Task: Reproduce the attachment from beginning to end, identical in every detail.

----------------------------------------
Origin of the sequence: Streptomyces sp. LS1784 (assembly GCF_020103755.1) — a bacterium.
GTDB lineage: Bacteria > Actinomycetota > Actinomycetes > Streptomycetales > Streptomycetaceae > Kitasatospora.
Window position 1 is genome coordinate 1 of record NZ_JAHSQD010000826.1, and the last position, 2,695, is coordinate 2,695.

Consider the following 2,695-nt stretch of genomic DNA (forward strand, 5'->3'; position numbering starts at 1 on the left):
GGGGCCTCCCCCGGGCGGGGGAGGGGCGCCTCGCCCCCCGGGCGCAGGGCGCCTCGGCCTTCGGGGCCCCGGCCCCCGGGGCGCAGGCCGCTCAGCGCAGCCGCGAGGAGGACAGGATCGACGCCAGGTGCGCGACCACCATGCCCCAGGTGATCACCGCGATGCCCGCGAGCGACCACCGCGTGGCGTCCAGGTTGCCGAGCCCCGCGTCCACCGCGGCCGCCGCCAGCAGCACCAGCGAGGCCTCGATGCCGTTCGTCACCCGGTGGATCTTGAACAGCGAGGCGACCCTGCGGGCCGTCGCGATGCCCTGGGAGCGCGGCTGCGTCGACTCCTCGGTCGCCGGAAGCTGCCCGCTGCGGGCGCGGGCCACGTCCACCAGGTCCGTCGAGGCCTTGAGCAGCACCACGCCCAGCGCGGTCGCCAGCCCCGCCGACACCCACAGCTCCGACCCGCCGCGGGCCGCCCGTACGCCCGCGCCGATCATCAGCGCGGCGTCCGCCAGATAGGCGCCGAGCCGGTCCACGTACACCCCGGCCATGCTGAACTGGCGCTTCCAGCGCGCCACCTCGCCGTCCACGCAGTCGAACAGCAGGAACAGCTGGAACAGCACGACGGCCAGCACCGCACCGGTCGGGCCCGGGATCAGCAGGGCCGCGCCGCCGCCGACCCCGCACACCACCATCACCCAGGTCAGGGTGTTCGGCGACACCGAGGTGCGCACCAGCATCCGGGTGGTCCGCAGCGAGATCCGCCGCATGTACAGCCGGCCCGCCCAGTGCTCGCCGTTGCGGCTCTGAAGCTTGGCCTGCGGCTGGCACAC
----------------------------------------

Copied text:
Origin of the sequence: Streptomyces sp. LS1784 (assembly GCF_020103755.1) — a bacterium.
GTDB lineage: Bacteria > Actinomycetota > Actinomycetes > Streptomycetales > Streptomycetaceae > Kitasatospora.
Window position 1 is genome coordinate 1 of record NZ_JAHSQD010000826.1, and the last position, 2,695, is coordinate 2,695.

Consider the following 2,695-nt stretch of genomic DNA (forward strand, 5'->3'; position numbering starts at 1 on the left):
GGGGCCTCCCCCGGGCGGGGGAGGGGCGCCTCGCCCCCCGGGCGCAGGGCGCCTCGGCCTTCGGGGCCCCGGCCCCCGGGGCGCAGGCCGCTCAGCGCAGCCGCGAGGAGGACAGGATCGACGCCAGGTGCGCGACCACCATGCCCCAGGTGATCACCGCGATGCCCGCGAGCGACCACCGCGTGGCGTCCAGGTTGCCGAGCCCCGCGTCCACCGCGGCCGCCGCCAGCAGCACCAGCGAGGCCTCGATGCCGTTCGTCACCCGGTGGATCTTGAACAGCGAGGCGACCCTGCGGGCCGTCGCGATGCCCTGGGAGCGCGGCTGCGTCGACTCCTCGGTCGCCGGAAGCTGCCCGCTGCGGGCGCGGGCCACGTCCACCAGGTCCGTCGAGGCCTTGAGCAGCACCACGCCCAGCGCGGTCGCCAGCCCCGCCGACACCCACAGCTCCGACCCGCCGCGGGCCGCCCGTACGCCCGCGCCGATCATCAGCGCGGCGTCCGCCAGATAGGCGCCGAGCCGGTCCACGTACACCCCGGCCATGCTGAACTGGCGCTTCCAGCGCGCCACCTCGCCGTCCACGCAGTCGAACAGCAGGAACAGCTGGAACAGCACGACGGCCAGCACCGCACCGGTCGGGCCCGGGATCAGCAGGGCCGCGCCGCCGCCGACCCCGCACACCACCATCACCCAGGTCAGGGTGTTCGGCGACACCGAGGTGCGCACCAGCATCCGGGTGGTCCGCAGCGAGATCCGCCGCATGTACAGCCGGCCCGCCCAGTGCTCGCCGTTGCGGCTCTGAAGCTTGGCCTGCGGCTGGCACAC